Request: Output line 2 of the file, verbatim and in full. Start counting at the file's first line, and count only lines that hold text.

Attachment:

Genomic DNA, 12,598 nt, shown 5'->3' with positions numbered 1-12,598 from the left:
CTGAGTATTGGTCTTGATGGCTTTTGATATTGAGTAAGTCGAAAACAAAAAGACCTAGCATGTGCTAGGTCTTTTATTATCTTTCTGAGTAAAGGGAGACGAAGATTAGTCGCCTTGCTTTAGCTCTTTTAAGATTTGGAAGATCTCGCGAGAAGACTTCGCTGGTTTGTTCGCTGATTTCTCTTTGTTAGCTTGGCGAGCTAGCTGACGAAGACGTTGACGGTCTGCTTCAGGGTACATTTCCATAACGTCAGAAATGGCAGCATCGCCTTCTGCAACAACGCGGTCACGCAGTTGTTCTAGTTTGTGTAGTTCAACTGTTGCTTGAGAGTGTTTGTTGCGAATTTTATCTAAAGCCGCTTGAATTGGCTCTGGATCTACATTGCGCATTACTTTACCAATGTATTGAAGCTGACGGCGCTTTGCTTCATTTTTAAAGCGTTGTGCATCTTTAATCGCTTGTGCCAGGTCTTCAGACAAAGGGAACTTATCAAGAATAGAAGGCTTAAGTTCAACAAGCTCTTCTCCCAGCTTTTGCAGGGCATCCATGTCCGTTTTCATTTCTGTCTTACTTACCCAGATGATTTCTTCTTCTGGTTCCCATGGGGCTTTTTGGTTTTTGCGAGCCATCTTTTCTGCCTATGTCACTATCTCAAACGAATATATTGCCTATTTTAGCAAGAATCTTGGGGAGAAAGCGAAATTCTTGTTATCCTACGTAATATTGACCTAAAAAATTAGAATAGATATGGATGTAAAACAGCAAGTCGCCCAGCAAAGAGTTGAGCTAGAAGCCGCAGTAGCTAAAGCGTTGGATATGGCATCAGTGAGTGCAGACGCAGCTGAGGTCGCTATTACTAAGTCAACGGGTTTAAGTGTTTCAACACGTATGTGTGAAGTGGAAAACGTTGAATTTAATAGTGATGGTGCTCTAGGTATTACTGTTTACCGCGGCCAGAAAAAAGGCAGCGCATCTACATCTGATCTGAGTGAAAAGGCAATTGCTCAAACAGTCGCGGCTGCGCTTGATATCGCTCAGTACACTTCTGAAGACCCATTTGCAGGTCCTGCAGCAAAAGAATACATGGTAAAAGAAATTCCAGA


CTGAGTATTGGTCTTGATGGCTTTTGATATTGAGTAAGTCGAAAACAAAAAGACCTAGCATGTGCTAGGTCTTTTATTATCTTTCTGAGTAAAGGGAGACGAAGATTAGTCGCCTTGCTTTAGCTCTTTTAAGATTTGGAAGATCTCGCGAGAAGACTTCGCTGGTTTGTTCGCTGATTTCTCTTTGTTAGCTTGGCGAGCTAGCTGACGAAGACGTTGACGGTCTGCTTCAGGGTACATTTCCATAACGTCAGAAATGGCAGCATCGCCTTCTGCAACAACGCGGTCACGCAGTTGTTCTAGTTTGTGTAGTTCAACTGTTGCTTGAGAGTGTTTGTTGCGAATTTTATCTAAAGCCGCTTGAATTGGCTCTGGATCTACATTGCGCATTACTTTACCAATGTATTGAAGCTGACGGCGCTTTGCTTCATTTTTAAAGCGTTGTGCATCTTTAATCGCTTGTGCCAGGTCTTCAGACAAAGGGAACTTATCAAGAATAGAAGGCTTAAGTTCAACAAGCTCTTCTCCCAGCTTTTGCAGGGCATCCATGTCCGTTTTCATTTCTGTCTTACTTACCCAGATGATTTCTTCTTCTGGTTCCCATGGGGCTTTTTGGTTTTTGCGAGCCATCTTTTCTGCCTATGTCACTATCTCAAACGAATATATTGCCTATTTTAGCAAGAATCTTGGGGAGAAAGCGAAATTCTTGTTATCCTACGTAATATTGACCTAAAAAATTAGAATAGATATGGATGTAAAACAGCAAGTCGCCCAGCAAAGAGTTGAGCTAGAAGCCGCAGTAGCTAAAGCGTTGGATATGGCATCAGTGAGTGCAGACGCAGCTGAGGTCGCTATTACTAAGTCAACGGGTTTAAGTGTTTCAACACGTATGTGTGAAGTGGAAAACGTTGAATTTAATAGTGATGGTGCTCTAGGTATTACTGTTTACCGCGGCCAGAAAAAAGGCAGCGCATCTACATCTGATCTGAGTGAAAAGGCAATTGCTCAAACAGTCGCGGCTGCGCTTGATATCGCTCAGTACACTTCTGAAGACCCATTTGCAGGTCCTGCAGCAAAAGAATACATGGTAAAAGAAATTCCAGA